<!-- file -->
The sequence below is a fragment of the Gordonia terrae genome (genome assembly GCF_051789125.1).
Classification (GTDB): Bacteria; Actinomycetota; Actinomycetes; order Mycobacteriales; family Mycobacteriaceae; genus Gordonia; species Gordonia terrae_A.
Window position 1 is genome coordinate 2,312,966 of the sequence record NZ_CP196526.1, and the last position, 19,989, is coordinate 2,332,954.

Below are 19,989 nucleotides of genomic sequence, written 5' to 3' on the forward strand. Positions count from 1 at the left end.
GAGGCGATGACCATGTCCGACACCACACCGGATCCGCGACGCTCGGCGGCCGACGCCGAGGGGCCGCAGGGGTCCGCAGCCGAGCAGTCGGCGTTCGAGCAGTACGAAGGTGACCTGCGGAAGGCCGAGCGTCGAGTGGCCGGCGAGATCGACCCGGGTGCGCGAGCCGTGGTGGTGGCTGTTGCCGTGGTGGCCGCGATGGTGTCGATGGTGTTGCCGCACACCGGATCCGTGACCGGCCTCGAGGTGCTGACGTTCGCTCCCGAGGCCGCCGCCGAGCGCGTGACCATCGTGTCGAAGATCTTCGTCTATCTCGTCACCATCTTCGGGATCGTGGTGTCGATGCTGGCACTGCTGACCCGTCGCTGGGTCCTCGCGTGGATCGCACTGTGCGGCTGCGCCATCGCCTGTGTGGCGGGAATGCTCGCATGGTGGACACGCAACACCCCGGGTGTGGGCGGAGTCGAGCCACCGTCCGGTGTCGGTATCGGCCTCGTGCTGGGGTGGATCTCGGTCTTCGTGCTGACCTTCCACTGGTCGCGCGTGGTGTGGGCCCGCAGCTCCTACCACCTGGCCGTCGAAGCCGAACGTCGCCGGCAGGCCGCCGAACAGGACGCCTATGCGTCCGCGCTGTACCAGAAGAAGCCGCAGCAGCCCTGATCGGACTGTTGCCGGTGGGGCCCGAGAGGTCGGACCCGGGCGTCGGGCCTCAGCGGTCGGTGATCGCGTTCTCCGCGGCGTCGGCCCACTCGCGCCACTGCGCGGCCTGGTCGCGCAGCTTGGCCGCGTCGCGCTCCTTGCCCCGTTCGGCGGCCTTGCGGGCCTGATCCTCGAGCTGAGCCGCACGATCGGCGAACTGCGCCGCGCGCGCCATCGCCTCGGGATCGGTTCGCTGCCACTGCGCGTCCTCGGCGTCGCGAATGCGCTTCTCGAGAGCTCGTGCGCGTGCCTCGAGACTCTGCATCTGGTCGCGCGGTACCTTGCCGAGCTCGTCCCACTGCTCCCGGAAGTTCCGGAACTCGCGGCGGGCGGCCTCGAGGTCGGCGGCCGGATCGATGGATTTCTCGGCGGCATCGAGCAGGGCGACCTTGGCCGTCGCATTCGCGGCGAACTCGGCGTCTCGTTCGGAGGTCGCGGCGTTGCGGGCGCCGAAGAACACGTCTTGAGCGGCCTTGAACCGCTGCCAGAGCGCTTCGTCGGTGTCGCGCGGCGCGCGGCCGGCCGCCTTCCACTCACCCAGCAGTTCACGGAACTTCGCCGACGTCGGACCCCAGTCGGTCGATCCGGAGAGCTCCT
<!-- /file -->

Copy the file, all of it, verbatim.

The sequence below is a fragment of the Gordonia terrae genome (genome assembly GCF_051789125.1).
Classification (GTDB): Bacteria; Actinomycetota; Actinomycetes; order Mycobacteriales; family Mycobacteriaceae; genus Gordonia; species Gordonia terrae_A.
Window position 1 is genome coordinate 2,312,966 of the sequence record NZ_CP196526.1, and the last position, 19,989, is coordinate 2,332,954.

Below are 19,989 nucleotides of genomic sequence, written 5' to 3' on the forward strand. Positions count from 1 at the left end.
GAGGCGATGACCATGTCCGACACCACACCGGATCCGCGACGCTCGGCGGCCGACGCCGAGGGGCCGCAGGGGTCCGCAGCCGAGCAGTCGGCGTTCGAGCAGTACGAAGGTGACCTGCGGAAGGCCGAGCGTCGAGTGGCCGGCGAGATCGACCCGGGTGCGCGAGCCGTGGTGGTGGCTGTTGCCGTGGTGGCCGCGATGGTGTCGATGGTGTTGCCGCACACCGGATCCGTGACCGGCCTCGAGGTGCTGACGTTCGCTCCCGAGGCCGCCGCCGAGCGCGTGACCATCGTGTCGAAGATCTTCGTCTATCTCGTCACCATCTTCGGGATCGTGGTGTCGATGCTGGCACTGCTGACCCGTCGCTGGGTCCTCGCGTGGATCGCACTGTGCGGCTGCGCCATCGCCTGTGTGGCGGGAATGCTCGCATGGTGGACACGCAACACCCCGGGTGTGGGCGGAGTCGAGCCACCGTCCGGTGTCGGTATCGGCCTCGTGCTGGGGTGGATCTCGGTCTTCGTGCTGACCTTCCACTGGTCGCGCGTGGTGTGGGCCCGCAGCTCCTACCACCTGGCCGTCGAAGCCGAACGTCGCCGGCAGGCCGCCGAACAGGACGCCTATGCGTCCGCGCTGTACCAGAAGAAGCCGCAGCAGCCCTGATCGGACTGTTGCCGGTGGGGCCCGAGAGGTCGGACCCGGGCGTCGGGCCTCAGCGGTCGGTGATCGCGTTCTCCGCGGCGTCGGCCCACTCGCGCCACTGCGCGGCCTGGTCGCGCAGCTTGGCCGCGTCGCGCTCCTTGCCCCGTTCGGCGGCCTTGCGGGCCTGATCCTCGAGCTGAGCCGCACGATCGGCGAACTGCGCCGCGCGCGCCATCGCCTCGGGATCGGTTCGCTGCCACTGCGCGTCCTCGGCGTCGCGAATGCGCTTCTCGAGAGCTCGTGCGCGTGCCTCGAGACTCTGCATCTGGTCGCGCGGTACCTTGCCGAGCTCGTCCCACTGCTCCCGGAAGTTCCGGAACTCGCGGCGGGCGGCCTCGAGGTCGGCGGCCGGATCGATGGATTTCTCGGCGGCATCGAGCAGGGCGACCTTGGCCGTCGCATTCGCGGCGAACTCGGCGTCTCGTTCGGAGGTCGCGGCGTTGCGGGCGCCGAAGAACACGTCTTGAGCGGCCTTGAACCGCTGCCAGAGCGCTTCGTCGGTGTCGCGCGGCGCGCGGCCGGCCGCCTTCCACTCACCCAGCAGTTCACGGAACTTCGCCGACGTCGGACCCCAGTCGGTCGATCCGGAGAGCTCCT